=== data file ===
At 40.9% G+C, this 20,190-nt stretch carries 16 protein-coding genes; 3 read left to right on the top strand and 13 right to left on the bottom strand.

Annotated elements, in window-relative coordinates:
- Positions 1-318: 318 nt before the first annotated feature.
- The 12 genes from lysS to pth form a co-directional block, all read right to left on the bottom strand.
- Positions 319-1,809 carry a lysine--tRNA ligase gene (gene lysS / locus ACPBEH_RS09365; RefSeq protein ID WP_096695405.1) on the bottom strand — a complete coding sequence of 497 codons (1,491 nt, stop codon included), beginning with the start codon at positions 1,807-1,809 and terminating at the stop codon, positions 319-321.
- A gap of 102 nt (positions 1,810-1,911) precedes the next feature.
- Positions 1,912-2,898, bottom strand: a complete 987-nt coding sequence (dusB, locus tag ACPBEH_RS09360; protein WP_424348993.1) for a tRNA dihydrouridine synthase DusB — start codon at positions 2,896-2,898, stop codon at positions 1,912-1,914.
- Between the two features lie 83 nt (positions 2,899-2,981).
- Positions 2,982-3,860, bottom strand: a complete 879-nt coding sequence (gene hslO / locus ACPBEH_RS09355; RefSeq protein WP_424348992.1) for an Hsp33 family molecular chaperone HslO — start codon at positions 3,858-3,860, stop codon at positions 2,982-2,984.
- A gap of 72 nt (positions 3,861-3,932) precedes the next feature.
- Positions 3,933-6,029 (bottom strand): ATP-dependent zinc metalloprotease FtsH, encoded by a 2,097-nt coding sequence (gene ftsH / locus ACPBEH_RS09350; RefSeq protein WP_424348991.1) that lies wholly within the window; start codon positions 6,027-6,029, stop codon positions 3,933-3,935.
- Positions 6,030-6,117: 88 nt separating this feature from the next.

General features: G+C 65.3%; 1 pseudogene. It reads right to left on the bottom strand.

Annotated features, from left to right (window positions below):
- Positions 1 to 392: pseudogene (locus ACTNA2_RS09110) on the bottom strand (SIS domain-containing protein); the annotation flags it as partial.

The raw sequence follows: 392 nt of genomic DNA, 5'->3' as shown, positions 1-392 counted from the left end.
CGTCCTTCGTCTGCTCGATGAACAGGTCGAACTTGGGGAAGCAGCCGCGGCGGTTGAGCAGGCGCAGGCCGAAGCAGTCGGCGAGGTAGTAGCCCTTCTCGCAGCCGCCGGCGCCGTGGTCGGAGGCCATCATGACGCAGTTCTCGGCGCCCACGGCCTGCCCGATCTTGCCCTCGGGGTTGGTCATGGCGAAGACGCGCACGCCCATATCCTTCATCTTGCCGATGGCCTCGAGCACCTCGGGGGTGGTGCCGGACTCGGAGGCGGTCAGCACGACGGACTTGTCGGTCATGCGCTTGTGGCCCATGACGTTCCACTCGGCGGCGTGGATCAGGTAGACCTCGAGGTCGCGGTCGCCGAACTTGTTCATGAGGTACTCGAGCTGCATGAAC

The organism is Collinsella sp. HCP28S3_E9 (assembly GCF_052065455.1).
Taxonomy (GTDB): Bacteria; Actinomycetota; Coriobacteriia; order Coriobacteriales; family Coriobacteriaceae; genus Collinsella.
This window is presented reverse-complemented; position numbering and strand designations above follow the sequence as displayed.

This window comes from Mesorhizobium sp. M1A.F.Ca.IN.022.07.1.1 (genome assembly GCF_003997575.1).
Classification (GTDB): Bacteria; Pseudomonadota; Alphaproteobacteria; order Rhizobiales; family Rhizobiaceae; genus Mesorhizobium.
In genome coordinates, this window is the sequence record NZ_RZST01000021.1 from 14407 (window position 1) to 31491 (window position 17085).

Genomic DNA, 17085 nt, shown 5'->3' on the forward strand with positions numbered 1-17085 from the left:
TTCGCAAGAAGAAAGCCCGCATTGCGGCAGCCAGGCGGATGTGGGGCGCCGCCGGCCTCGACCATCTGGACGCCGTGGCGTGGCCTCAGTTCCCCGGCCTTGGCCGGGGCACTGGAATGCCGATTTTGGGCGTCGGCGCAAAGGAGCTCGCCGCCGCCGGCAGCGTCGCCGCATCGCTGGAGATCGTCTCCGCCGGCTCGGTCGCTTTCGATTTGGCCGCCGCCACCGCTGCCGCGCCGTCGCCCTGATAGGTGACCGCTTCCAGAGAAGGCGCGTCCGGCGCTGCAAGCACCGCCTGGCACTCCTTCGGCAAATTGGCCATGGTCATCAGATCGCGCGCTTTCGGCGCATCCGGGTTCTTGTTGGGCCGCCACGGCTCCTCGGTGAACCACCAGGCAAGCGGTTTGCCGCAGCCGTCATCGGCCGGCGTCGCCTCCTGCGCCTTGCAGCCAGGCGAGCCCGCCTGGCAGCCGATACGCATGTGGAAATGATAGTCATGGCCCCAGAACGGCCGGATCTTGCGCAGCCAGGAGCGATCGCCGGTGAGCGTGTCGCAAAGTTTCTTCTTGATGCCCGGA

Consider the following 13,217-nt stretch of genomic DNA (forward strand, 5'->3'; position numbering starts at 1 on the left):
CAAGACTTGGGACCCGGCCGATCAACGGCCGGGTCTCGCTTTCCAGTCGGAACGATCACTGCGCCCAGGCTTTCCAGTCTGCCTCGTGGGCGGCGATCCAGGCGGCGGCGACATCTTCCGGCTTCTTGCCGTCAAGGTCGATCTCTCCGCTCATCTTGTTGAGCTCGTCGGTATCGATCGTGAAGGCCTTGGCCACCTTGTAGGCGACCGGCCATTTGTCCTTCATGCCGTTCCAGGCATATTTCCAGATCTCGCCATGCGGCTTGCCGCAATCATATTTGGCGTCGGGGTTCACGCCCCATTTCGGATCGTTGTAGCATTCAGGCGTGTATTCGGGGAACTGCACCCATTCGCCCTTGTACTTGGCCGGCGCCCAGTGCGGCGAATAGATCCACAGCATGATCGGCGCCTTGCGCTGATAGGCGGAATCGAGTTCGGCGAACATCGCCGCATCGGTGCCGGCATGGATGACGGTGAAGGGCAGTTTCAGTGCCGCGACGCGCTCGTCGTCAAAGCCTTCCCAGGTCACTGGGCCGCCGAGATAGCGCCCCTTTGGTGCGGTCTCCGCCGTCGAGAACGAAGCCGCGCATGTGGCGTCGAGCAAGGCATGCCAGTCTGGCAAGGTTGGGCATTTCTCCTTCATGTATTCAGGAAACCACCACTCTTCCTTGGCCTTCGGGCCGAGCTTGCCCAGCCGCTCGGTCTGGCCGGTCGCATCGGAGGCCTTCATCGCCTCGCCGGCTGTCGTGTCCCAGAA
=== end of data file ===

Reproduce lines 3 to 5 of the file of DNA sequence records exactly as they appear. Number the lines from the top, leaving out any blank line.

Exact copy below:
- Positions 1-318: 318 nt before the first annotated feature.
- The 12 genes from lysS to pth form a co-directional block, all read right to left on the bottom strand.
- Positions 319-1,809 carry a lysine--tRNA ligase gene (gene lysS / locus ACPBEH_RS09365; RefSeq protein ID WP_096695405.1) on the bottom strand — a complete coding sequence of 497 codons (1,491 nt, stop codon included), beginning with the start codon at positions 1,807-1,809 and terminating at the stop codon, positions 319-321.